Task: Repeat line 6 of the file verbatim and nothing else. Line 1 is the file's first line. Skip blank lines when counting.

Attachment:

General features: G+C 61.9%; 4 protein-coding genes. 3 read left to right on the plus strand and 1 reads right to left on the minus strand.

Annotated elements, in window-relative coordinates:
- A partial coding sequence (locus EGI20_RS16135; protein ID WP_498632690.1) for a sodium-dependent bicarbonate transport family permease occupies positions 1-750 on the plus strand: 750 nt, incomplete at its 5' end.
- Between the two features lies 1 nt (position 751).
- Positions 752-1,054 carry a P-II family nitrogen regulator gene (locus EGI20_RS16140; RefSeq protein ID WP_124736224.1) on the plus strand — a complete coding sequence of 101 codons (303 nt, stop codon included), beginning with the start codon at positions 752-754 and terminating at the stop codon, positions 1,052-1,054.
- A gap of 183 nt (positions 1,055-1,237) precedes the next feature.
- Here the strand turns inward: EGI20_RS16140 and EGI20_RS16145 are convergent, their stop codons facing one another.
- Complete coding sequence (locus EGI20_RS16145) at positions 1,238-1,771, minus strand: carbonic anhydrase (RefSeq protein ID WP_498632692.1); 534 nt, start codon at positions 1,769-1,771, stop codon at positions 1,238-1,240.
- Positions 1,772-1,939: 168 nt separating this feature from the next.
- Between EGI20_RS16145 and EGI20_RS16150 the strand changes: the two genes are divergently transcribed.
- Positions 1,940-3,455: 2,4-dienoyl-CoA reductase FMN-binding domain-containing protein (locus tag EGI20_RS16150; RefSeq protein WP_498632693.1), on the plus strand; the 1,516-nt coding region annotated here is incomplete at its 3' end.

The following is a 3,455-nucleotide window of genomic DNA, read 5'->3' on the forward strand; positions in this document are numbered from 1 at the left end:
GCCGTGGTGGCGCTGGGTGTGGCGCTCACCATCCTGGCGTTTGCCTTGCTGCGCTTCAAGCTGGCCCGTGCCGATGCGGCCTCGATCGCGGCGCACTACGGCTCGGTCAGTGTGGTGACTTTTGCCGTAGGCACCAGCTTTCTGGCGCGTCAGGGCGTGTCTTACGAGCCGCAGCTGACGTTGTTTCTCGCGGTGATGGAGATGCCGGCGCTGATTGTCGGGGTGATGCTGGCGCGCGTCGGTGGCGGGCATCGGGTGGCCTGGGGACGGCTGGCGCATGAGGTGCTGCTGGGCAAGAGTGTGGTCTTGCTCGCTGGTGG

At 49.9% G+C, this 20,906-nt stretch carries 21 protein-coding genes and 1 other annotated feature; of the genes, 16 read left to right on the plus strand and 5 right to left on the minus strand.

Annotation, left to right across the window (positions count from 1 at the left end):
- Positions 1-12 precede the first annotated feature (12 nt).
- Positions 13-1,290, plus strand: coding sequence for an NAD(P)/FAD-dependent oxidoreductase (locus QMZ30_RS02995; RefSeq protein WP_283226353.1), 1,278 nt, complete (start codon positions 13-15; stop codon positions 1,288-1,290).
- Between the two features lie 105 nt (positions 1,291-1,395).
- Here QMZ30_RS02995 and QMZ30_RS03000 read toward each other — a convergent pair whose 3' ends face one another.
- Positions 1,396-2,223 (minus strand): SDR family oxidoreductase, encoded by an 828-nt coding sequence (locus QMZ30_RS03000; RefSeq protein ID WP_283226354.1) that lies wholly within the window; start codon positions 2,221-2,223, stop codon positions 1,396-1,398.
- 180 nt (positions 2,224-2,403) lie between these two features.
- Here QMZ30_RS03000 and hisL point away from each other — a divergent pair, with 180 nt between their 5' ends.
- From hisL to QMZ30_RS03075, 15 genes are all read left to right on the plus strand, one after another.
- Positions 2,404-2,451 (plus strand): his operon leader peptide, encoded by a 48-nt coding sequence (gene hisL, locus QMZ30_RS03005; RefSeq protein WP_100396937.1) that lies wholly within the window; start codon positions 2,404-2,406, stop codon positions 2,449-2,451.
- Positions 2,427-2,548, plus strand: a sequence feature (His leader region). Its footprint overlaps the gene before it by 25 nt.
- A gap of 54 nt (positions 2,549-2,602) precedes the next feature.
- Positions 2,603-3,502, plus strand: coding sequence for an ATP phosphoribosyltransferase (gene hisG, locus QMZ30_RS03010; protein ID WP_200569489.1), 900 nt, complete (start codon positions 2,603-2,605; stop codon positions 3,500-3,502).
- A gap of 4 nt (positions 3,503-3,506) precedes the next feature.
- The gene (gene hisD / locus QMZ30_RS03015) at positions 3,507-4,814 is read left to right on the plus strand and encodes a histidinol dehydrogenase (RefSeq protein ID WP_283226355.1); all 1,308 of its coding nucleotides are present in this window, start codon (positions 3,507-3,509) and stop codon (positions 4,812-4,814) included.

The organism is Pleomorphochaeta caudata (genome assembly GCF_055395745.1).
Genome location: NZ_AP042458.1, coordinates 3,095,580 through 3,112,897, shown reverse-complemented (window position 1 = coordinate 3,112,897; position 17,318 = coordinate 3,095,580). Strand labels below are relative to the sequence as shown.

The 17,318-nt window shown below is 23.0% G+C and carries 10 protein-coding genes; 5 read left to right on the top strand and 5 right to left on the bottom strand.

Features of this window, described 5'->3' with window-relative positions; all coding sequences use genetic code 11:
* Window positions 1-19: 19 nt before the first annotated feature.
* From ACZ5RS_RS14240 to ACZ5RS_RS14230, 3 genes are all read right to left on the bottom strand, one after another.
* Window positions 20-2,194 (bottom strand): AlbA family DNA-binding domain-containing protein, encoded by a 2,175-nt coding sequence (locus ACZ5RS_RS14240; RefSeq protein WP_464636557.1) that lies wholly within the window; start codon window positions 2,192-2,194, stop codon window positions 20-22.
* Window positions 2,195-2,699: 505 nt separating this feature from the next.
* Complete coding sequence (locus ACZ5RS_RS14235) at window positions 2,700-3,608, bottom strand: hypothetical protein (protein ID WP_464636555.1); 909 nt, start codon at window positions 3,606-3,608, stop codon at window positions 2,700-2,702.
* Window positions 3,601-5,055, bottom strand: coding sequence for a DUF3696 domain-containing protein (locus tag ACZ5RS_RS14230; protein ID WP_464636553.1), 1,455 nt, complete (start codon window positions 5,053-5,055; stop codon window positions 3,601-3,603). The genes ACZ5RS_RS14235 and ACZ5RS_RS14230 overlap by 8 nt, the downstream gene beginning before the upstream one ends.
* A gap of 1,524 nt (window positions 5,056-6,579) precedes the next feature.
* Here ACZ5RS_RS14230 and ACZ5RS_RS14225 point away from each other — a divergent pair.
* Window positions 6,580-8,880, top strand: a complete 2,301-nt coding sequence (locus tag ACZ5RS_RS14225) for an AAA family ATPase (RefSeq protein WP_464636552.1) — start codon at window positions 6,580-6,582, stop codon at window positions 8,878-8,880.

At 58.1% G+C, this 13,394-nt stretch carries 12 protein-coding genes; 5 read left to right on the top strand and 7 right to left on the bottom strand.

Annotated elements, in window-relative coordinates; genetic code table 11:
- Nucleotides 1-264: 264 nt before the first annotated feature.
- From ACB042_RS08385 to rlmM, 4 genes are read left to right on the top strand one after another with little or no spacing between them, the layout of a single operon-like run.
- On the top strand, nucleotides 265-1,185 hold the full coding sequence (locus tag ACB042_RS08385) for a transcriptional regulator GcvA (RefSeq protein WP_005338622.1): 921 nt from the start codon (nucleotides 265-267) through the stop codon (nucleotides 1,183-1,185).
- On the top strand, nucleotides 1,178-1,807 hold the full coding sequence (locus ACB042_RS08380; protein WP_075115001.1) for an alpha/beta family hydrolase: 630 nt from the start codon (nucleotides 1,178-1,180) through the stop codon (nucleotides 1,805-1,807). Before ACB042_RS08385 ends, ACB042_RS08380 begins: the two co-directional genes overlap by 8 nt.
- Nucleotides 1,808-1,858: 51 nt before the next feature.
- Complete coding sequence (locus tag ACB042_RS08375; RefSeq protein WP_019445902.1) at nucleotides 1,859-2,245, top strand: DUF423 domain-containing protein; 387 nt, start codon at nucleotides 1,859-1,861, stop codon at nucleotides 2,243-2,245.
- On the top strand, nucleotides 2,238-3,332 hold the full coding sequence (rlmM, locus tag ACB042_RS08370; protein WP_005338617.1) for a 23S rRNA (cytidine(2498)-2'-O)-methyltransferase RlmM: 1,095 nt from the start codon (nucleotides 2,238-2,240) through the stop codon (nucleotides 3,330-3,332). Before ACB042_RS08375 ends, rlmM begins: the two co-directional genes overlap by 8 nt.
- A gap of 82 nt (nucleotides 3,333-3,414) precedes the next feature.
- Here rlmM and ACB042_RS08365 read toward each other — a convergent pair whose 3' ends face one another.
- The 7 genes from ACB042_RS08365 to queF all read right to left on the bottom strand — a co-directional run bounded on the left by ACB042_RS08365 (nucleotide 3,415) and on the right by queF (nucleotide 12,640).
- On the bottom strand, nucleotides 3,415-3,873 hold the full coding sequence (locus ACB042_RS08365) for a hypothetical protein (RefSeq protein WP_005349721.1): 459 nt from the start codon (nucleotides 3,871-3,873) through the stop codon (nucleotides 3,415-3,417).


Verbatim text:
- A gap of 183 nt (positions 1,055-1,237) precedes the next feature.